Dexter and Children

LOVE the bloody smilie face!

I’ve recently (a few weeks ago!) finished watching a couple of seasons worth of episodes of Dexter. Than I found that the show is based on a book, so I decided to read those too.

The first book is Darkly Dreaming Dexter. It is already different from the first season and I am okay with the differences. Well, I am not one to get very upset if things change when moving from print to screen. I can usually flow with the changes.

Dexter knows himself to be a polite, neat monster, faking all human emotions.  Than these lines jumped out at me:

I genuinely wouldn’t care if every human in the universe were suddenly to expire, with the possible exception of myself and maybe Deborah. Other people are less important to me than lawn furniture. I do not, as the shrinks put it so eloquently, have any sense of the reality of others.

But kids-kids are different.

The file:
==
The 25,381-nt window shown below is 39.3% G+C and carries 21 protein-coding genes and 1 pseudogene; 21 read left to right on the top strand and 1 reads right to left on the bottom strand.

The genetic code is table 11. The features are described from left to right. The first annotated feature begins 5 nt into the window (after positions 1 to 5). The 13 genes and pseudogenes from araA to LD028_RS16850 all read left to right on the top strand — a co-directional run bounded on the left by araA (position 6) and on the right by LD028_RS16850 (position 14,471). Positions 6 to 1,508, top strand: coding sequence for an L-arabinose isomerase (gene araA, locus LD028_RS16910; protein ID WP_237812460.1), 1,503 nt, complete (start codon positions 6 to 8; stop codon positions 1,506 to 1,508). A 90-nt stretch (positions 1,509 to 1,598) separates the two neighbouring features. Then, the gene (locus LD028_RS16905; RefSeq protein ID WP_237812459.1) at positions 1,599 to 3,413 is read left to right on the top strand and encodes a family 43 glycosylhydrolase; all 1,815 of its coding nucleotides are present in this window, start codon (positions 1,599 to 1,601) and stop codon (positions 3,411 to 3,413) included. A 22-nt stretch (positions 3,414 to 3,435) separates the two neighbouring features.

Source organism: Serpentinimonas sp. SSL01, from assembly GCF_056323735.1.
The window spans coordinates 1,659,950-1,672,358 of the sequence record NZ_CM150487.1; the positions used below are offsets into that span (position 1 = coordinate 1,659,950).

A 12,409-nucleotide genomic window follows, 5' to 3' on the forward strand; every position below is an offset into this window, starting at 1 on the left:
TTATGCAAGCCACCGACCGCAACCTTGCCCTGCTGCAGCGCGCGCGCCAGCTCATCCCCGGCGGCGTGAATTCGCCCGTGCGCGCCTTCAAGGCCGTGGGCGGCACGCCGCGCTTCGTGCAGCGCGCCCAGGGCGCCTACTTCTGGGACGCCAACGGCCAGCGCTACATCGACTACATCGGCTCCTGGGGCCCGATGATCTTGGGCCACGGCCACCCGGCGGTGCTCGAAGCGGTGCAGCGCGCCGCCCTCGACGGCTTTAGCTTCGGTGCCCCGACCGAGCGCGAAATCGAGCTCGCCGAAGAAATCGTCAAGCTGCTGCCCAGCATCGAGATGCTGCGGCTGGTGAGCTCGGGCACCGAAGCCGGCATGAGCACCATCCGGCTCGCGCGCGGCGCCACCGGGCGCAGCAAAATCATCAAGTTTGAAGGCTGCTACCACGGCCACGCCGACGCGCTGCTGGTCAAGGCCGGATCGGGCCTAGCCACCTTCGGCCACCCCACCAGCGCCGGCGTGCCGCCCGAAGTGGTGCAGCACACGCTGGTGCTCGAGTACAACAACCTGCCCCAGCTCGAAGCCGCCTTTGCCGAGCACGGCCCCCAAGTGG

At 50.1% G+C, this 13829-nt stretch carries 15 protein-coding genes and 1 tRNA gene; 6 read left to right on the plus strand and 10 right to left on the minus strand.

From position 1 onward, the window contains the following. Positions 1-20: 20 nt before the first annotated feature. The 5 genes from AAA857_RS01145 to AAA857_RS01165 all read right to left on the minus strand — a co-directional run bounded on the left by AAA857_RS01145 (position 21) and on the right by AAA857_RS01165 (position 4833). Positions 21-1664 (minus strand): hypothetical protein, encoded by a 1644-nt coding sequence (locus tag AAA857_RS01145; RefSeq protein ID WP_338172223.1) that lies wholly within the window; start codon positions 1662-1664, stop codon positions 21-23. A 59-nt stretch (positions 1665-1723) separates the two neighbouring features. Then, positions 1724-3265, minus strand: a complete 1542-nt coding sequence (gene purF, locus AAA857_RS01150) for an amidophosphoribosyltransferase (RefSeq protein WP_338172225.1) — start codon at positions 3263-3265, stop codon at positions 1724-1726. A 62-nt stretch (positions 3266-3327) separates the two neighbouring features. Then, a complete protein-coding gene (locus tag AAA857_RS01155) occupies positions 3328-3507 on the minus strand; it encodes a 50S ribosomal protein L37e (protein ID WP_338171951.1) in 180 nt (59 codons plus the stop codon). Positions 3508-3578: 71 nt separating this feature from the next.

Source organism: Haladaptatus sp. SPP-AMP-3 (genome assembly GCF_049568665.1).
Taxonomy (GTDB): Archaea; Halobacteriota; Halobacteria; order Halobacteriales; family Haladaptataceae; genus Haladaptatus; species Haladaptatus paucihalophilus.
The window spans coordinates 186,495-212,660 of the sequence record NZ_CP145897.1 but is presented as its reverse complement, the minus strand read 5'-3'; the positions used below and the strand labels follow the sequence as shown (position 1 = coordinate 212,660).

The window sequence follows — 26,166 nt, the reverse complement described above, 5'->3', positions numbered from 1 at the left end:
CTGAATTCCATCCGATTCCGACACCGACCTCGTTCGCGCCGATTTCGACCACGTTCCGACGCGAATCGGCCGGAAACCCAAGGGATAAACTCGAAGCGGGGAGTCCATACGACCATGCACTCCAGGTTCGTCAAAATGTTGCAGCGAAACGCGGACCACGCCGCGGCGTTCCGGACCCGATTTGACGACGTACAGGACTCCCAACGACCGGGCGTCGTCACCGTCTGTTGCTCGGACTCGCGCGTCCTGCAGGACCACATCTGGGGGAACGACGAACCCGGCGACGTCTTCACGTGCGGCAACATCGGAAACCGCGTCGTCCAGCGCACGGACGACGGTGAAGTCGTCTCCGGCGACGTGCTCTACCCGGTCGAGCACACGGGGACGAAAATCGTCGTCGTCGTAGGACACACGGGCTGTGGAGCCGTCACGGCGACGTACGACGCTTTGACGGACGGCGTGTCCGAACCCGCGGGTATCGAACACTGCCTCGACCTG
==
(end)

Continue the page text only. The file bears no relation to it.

So are kids not human than? Only the adults mean less than lawn furniture to Dexter? Maybe Dexter is not nearly the monster he thinks he is?

From a character development point of view, giving Dexter some feeling for kids makes him less repulsive a main character. That could be enough reason to put that in. But is that the reason?

I don’t know and I am slightly puzzled now.


2 thoughts on “Dexter and Children

  1. After digesting the book a bit, I think it’s a little bit of lazy writing.
    The writer clearly needed his character to be likeable and, I guess he thought having him like kids would be a good way to do that.
    Interesting how t’s kind of the opposite of how in horror movies wherein the cop out shortcut to making something scary is to put a kid in danger.

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